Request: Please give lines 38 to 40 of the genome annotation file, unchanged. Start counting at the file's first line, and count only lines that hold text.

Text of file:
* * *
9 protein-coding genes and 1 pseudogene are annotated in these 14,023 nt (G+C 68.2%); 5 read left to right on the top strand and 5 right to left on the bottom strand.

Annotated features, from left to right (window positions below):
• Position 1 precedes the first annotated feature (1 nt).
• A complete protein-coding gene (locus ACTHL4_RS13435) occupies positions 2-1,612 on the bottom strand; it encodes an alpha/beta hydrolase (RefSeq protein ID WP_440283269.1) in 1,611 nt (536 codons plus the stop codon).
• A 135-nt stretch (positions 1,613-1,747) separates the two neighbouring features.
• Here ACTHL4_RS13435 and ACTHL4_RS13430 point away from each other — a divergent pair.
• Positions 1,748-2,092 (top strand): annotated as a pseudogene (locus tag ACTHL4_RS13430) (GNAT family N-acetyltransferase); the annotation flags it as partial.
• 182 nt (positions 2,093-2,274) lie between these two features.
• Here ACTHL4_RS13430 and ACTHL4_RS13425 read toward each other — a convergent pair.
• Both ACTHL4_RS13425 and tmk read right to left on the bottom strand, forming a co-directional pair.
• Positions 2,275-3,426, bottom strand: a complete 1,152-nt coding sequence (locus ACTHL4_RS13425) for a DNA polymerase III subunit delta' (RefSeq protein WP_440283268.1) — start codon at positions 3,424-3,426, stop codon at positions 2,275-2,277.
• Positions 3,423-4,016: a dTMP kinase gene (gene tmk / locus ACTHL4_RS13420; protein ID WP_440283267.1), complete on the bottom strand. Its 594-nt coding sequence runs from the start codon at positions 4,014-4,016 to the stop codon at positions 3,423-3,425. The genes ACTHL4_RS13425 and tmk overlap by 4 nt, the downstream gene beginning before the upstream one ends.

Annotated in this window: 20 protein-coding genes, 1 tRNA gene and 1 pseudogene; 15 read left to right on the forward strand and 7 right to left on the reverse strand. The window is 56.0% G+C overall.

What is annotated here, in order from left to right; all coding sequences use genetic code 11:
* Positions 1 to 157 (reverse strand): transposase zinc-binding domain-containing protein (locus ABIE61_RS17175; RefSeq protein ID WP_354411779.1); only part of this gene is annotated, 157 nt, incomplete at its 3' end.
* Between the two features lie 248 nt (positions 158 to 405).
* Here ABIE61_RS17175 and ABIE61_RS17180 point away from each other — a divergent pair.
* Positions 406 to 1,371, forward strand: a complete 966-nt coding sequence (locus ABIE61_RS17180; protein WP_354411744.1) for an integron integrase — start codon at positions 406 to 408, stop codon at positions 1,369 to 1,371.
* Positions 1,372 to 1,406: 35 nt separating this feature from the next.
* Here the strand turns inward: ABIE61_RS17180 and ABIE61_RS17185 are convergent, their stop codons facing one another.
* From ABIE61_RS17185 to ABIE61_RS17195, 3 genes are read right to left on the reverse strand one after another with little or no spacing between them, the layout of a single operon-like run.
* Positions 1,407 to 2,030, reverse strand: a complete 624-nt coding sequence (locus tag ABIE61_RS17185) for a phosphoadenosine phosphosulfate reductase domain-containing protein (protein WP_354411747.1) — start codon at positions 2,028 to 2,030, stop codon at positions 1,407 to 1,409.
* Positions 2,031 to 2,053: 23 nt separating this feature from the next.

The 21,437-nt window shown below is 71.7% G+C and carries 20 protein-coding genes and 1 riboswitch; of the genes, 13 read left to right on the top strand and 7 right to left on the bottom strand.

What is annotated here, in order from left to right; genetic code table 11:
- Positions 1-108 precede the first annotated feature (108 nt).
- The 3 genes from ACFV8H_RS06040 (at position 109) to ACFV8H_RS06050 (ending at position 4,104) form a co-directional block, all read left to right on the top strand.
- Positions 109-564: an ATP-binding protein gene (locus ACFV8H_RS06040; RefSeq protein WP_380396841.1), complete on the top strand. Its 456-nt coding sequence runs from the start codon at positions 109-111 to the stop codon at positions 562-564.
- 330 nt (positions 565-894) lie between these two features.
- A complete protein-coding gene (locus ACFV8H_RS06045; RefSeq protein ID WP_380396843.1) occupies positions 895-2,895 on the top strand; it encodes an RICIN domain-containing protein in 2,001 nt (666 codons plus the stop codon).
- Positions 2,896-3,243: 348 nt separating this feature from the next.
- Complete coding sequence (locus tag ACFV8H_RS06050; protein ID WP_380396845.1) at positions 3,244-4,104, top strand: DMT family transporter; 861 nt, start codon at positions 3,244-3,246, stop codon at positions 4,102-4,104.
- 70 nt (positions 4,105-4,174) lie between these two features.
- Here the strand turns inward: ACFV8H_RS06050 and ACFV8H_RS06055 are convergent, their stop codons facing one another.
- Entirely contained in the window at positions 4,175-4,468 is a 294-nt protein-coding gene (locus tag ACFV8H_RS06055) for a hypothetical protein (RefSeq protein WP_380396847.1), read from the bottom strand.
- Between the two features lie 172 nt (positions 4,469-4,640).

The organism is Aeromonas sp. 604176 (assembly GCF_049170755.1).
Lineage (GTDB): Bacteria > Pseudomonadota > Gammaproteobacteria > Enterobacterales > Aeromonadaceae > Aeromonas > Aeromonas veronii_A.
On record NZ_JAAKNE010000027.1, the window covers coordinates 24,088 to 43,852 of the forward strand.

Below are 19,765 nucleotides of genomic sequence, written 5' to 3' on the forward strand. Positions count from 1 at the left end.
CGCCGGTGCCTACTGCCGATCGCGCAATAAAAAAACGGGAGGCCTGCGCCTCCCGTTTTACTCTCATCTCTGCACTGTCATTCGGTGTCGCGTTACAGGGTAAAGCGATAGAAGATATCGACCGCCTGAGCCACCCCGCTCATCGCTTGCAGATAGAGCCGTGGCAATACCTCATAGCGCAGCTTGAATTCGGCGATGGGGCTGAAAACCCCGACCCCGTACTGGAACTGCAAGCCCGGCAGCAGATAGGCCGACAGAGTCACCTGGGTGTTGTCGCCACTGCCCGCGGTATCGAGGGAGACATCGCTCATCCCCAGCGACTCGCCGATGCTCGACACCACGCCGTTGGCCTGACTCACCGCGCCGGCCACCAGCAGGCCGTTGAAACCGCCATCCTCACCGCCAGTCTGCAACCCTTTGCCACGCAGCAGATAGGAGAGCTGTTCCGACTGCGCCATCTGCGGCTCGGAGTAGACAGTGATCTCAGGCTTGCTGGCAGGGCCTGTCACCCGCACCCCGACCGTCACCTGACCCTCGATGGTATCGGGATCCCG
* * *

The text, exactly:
Lineage (GTDB): Bacteria > Pseudomonadota > Gammaproteobacteria > Enterobacterales > Aeromonadaceae > Aeromonas > Aeromonas veronii_A.
On record NZ_JAAKNE010000027.1, the window covers coordinates 24,088 to 43,852 of the forward strand.

Below are 19,765 nucleotides of genomic sequence, written 5' to 3' on the forward strand. Positions count from 1 at the left end.